Representative Nancy Pelosi, the new House Democrat Minority Leader, scored a worst-possible 0 percent on the CSE Economic Scorecard for the 107th Congress. Analysts at Citizens for a Sound Economy track all legislation in Congress, and identify the votes most critical to maintaining and expanding America’s economy. The result is compiled into the CSE Economic Scorecard, which rated 20 key House votes on key economic issues in the 107th Congress. Members scoring above 80% receive recognition and the prestigious CSE Jefferson Award.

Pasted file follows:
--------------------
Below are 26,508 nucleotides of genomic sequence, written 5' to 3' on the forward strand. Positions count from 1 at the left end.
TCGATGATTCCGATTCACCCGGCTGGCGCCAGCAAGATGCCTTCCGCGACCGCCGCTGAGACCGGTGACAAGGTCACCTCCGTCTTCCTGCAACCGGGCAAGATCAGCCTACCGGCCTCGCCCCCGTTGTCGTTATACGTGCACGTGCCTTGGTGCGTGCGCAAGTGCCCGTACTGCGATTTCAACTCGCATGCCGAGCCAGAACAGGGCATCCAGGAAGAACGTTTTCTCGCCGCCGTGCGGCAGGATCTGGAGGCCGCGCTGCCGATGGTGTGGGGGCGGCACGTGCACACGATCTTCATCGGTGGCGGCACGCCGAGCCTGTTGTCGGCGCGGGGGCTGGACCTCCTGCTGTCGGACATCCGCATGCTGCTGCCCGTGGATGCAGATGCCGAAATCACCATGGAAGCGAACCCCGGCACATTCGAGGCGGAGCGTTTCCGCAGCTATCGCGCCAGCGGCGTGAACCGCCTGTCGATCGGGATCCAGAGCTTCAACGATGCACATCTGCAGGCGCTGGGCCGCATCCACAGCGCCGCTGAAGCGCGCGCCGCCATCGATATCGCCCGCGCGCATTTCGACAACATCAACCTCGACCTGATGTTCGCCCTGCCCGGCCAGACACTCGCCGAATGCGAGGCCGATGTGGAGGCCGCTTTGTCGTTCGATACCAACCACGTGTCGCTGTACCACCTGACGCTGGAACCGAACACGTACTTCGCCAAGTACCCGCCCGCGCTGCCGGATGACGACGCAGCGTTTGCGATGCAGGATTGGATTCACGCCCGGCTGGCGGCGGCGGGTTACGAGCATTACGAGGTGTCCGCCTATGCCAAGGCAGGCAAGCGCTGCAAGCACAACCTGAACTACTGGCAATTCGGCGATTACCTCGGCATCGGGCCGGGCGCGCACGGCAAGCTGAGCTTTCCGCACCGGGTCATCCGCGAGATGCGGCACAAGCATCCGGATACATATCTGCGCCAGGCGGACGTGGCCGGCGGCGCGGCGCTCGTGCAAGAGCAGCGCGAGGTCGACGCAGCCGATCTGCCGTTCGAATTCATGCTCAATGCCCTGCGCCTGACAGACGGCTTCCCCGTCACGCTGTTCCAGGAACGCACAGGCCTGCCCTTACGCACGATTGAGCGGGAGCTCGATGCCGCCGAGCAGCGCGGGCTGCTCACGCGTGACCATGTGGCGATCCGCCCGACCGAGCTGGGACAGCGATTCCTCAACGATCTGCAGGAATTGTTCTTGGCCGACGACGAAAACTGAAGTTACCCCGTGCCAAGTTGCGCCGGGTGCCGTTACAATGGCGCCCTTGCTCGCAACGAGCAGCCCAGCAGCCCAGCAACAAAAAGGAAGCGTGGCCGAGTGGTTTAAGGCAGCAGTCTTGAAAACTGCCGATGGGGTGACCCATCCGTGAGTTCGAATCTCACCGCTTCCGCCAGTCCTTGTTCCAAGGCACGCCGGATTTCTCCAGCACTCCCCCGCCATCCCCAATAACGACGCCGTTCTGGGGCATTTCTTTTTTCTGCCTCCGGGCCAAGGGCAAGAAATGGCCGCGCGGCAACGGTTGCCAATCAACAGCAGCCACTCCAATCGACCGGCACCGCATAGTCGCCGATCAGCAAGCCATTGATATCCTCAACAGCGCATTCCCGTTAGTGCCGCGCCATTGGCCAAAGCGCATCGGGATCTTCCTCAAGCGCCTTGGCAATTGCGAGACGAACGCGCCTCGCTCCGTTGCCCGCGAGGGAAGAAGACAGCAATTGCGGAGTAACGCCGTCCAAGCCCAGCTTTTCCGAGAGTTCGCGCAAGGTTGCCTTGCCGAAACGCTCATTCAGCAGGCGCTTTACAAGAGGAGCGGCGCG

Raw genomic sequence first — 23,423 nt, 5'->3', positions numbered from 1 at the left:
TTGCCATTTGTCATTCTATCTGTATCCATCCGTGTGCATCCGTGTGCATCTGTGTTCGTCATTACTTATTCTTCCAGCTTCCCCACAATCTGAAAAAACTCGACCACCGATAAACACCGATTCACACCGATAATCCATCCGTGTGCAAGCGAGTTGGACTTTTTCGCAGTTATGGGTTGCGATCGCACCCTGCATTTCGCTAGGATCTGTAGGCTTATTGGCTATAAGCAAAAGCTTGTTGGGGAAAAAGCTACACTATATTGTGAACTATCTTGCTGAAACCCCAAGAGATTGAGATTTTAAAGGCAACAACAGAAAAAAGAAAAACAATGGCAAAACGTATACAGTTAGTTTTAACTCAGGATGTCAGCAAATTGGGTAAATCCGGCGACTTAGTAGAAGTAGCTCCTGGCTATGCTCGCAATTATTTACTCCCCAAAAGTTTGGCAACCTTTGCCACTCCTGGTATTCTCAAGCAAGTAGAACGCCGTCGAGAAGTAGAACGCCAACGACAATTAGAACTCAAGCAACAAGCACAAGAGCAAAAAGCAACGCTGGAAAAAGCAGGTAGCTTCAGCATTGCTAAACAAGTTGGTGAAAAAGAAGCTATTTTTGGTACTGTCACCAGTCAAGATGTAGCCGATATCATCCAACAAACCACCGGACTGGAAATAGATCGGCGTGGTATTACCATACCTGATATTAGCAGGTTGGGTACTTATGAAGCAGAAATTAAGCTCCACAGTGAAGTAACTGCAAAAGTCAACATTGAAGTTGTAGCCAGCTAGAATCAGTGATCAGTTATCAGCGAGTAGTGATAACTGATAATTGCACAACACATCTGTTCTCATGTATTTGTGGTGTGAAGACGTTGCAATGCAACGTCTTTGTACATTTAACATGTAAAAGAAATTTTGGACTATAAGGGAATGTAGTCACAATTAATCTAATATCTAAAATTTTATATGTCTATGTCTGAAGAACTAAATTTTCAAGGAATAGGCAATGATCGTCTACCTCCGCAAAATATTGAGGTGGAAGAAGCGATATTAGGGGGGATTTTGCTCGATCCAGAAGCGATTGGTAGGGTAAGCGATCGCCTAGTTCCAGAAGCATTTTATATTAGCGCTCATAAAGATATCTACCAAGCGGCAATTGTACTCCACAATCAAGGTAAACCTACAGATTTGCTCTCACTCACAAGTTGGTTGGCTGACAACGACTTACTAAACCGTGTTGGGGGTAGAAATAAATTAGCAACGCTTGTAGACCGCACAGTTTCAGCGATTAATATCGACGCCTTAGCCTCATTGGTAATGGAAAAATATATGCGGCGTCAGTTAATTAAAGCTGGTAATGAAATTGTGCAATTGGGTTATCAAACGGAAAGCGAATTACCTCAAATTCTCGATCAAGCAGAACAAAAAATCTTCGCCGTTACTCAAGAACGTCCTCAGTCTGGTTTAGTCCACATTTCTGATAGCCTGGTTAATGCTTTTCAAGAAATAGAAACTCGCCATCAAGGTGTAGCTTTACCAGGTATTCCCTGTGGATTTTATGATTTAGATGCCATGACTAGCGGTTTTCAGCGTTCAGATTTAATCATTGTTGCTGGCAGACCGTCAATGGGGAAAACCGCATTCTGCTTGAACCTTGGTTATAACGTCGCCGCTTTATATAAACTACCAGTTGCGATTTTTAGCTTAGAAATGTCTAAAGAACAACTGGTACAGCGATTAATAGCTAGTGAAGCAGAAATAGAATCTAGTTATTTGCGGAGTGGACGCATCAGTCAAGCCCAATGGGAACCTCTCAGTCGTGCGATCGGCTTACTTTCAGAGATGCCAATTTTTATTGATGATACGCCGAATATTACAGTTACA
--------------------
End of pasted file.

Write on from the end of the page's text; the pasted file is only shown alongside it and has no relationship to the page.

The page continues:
11/14/2002
Washington Agenda-General
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Washington Agenda-General